Religious Outliers: Professional Knowledge Communities, Individual Conscience Claims, and the Availability of Professional Services to the Public
Law, Religion, and Health in the United States (Holly Fernandez Lynch, I. Glenn Cohen, & Elizabeth Sepper eds. Cambridge Univ. Press, 2017 Forthcoming)
12 Pages Posted: 19 Jul 2016 Last revised: 27 Jul 2016
Date Written: July 14, 2016
Clients typically consult professionals because they want to access a useful body of knowledge professionals possess in order to solve an individual problem. To achieve that goal, the client depends on accurate and comprehensive professional advice. But professionals sometimes depart from or do not deploy the full range of professional knowledge. The professional might have a political, philosophical, or religious disagreement with her profession. Or she might have a scientific disagreement with the profession. This chapter examines justifications for departure from core professional knowledge.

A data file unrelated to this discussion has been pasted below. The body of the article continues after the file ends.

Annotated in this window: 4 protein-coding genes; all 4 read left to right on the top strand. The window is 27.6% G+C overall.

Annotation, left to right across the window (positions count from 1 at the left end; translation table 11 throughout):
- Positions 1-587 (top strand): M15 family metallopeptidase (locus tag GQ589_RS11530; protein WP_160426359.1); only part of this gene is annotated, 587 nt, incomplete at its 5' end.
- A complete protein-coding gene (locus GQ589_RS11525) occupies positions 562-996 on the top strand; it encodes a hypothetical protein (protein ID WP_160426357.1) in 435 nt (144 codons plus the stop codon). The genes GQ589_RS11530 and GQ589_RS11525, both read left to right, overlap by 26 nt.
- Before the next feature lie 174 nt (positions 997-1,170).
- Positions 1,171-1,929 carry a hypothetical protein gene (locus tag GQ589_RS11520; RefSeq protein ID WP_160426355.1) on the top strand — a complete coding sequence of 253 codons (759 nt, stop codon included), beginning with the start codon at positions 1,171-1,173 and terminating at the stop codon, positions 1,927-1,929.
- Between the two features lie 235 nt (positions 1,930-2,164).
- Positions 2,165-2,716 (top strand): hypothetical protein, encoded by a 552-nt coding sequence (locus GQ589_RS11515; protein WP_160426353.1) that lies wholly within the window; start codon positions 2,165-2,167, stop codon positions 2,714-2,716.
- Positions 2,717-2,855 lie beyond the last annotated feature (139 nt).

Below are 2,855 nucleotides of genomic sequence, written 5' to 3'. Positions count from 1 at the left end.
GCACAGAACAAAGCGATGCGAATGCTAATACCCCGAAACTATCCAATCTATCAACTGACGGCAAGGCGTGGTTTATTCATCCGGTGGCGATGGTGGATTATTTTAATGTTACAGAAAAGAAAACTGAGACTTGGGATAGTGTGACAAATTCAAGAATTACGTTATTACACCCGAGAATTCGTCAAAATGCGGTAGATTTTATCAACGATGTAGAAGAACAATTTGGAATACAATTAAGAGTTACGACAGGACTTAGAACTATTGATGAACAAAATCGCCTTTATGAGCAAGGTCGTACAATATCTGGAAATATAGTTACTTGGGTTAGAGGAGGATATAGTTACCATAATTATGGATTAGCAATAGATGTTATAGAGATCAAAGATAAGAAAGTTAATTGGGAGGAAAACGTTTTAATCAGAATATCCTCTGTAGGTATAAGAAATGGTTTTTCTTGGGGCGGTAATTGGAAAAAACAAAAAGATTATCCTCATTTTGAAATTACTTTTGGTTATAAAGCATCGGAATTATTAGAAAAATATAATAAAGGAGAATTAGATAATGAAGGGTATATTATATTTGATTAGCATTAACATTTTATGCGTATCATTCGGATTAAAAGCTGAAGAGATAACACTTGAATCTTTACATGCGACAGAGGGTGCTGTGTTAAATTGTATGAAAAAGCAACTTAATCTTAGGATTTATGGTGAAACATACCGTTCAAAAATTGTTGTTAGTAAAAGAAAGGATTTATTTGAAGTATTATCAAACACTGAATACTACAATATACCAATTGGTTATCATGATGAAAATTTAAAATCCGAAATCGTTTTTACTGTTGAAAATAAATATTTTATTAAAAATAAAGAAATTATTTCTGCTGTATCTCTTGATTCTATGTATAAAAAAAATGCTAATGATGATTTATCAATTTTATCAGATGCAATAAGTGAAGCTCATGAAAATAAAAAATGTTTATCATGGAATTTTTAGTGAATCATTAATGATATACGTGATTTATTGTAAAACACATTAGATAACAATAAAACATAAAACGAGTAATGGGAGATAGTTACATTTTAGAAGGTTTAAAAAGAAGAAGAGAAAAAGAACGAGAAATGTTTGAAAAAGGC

This chapter conceptualizes conscience claims of professionals as claims of outliers that may place them outside of their professional knowledge communities. It focuses on the religiously based outlier status of professionals providing health services. This chapter analyzes the tension among individual conscience claims, professional duties, and the availability of professional services to the public. Closer consideration of stakeholders’ duties to one another permits a normative reevaluation of such claims. Understanding the professions as knowledge communities and investigating professionals’ attendant duties sheds new light on these tensions and points toward a conceptual solution.
Keywords: First Amendment, professional speech, religion, healthcare
JEL Classification: K10, K13, K20, K30
Suggested Citation: Suggested Citation